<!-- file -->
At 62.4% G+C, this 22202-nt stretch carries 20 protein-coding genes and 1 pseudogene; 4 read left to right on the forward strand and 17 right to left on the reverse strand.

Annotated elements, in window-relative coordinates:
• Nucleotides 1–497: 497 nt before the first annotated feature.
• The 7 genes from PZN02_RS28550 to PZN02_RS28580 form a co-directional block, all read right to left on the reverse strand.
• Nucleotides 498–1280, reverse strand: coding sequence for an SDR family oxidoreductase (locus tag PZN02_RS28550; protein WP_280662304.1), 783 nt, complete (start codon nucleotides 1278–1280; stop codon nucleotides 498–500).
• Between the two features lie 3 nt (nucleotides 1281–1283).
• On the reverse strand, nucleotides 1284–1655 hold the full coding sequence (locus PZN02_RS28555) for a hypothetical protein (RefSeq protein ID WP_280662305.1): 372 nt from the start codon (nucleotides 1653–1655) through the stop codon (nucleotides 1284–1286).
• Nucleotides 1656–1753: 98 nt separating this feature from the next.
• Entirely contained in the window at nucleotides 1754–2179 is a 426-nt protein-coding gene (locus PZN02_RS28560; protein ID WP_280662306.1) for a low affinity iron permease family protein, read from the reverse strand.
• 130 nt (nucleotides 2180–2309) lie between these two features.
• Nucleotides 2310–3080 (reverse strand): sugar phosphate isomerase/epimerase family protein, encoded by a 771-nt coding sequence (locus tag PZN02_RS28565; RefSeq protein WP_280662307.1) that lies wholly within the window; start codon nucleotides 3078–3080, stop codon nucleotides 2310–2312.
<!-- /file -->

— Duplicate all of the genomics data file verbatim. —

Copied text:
At 62.4% G+C, this 22202-nt stretch carries 20 protein-coding genes and 1 pseudogene; 4 read left to right on the forward strand and 17 right to left on the reverse strand.

Annotated elements, in window-relative coordinates:
• Nucleotides 1–497: 497 nt before the first annotated feature.
• The 7 genes from PZN02_RS28550 to PZN02_RS28580 form a co-directional block, all read right to left on the reverse strand.
• Nucleotides 498–1280, reverse strand: coding sequence for an SDR family oxidoreductase (locus tag PZN02_RS28550; protein WP_280662304.1), 783 nt, complete (start codon nucleotides 1278–1280; stop codon nucleotides 498–500).
• Between the two features lie 3 nt (nucleotides 1281–1283).
• On the reverse strand, nucleotides 1284–1655 hold the full coding sequence (locus PZN02_RS28555) for a hypothetical protein (RefSeq protein ID WP_280662305.1): 372 nt from the start codon (nucleotides 1653–1655) through the stop codon (nucleotides 1284–1286).
• Nucleotides 1656–1753: 98 nt separating this feature from the next.
• Entirely contained in the window at nucleotides 1754–2179 is a 426-nt protein-coding gene (locus PZN02_RS28560; protein ID WP_280662306.1) for a low affinity iron permease family protein, read from the reverse strand.
• 130 nt (nucleotides 2180–2309) lie between these two features.
• Nucleotides 2310–3080 (reverse strand): sugar phosphate isomerase/epimerase family protein, encoded by a 771-nt coding sequence (locus tag PZN02_RS28565; RefSeq protein WP_280662307.1) that lies wholly within the window; start codon nucleotides 3078–3080, stop codon nucleotides 2310–2312.